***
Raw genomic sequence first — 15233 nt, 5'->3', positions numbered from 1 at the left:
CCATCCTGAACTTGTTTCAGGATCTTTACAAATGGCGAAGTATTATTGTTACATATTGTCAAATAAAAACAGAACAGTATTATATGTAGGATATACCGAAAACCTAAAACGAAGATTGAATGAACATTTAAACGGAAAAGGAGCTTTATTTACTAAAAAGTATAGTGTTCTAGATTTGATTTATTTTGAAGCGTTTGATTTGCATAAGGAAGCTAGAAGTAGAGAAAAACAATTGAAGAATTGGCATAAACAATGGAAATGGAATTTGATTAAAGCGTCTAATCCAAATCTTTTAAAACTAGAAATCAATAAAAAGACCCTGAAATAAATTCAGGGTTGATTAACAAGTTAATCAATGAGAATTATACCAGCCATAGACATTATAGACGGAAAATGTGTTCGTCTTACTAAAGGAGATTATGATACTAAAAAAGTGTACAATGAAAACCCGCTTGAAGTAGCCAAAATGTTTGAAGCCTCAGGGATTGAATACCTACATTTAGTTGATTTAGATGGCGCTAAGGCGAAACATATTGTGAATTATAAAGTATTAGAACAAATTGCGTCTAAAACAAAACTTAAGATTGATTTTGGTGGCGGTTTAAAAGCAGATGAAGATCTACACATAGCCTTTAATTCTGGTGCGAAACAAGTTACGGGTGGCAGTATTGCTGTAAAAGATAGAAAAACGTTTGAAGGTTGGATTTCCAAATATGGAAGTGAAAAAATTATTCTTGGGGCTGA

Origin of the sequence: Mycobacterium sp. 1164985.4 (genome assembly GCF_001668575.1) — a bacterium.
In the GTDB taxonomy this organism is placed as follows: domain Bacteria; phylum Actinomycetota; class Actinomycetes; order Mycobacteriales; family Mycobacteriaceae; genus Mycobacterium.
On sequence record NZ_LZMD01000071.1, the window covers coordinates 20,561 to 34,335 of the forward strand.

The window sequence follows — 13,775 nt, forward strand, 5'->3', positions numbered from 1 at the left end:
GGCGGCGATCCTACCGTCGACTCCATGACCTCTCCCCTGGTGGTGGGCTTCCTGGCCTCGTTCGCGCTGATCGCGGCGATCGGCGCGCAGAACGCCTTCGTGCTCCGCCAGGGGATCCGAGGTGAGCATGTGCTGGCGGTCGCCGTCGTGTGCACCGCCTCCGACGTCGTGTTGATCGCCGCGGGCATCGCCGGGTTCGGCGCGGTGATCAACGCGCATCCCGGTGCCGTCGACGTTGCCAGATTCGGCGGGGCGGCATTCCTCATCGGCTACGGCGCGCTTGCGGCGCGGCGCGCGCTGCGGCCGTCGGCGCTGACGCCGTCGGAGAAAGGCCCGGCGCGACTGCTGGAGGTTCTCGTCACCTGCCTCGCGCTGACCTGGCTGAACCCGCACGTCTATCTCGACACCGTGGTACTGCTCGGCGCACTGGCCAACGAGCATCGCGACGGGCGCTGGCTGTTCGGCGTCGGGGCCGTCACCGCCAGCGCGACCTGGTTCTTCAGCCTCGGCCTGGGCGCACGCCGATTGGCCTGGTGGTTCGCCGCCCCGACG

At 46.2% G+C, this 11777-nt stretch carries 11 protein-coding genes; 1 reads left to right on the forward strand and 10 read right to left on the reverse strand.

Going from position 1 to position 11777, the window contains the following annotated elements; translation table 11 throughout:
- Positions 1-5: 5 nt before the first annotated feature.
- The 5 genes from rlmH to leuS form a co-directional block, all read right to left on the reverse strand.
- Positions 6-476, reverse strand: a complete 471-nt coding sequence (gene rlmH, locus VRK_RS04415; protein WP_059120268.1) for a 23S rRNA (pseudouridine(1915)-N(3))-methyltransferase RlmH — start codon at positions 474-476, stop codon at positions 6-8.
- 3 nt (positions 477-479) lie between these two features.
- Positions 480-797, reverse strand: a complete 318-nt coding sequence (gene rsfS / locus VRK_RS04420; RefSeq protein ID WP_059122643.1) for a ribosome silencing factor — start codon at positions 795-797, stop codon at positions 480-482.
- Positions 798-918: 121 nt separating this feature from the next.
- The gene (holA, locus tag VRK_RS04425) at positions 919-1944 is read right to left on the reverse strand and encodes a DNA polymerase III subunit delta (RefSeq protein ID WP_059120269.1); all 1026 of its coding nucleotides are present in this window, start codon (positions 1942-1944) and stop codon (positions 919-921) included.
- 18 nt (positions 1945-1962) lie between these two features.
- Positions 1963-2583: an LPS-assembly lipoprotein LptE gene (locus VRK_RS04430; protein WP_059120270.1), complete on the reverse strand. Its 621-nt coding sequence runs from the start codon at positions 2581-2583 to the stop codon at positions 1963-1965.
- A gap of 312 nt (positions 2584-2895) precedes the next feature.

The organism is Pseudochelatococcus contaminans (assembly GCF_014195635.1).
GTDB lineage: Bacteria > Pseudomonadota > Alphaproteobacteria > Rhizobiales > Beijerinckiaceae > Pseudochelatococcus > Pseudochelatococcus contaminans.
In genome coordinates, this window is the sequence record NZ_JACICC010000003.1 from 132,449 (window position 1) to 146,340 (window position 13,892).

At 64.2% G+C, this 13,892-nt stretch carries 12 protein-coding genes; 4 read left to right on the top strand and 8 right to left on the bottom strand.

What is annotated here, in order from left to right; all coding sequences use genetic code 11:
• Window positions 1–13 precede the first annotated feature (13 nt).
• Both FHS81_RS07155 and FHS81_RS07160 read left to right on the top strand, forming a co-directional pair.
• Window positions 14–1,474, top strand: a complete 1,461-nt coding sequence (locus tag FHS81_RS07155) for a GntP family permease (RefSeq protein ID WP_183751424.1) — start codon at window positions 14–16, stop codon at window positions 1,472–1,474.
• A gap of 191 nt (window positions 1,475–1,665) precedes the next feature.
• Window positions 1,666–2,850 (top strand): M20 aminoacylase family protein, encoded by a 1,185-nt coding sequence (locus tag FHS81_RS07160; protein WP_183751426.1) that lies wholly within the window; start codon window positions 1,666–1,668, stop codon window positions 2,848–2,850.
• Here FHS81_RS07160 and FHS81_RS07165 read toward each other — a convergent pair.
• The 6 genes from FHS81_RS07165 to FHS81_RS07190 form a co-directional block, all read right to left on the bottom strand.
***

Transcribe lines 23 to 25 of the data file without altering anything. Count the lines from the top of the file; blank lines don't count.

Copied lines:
At 64.2% G+C, this 13,892-nt stretch carries 12 protein-coding genes; 4 read left to right on the top strand and 8 right to left on the bottom strand.

What is annotated here, in order from left to right; all coding sequences use genetic code 11:
• Window positions 1–13 precede the first annotated feature (13 nt).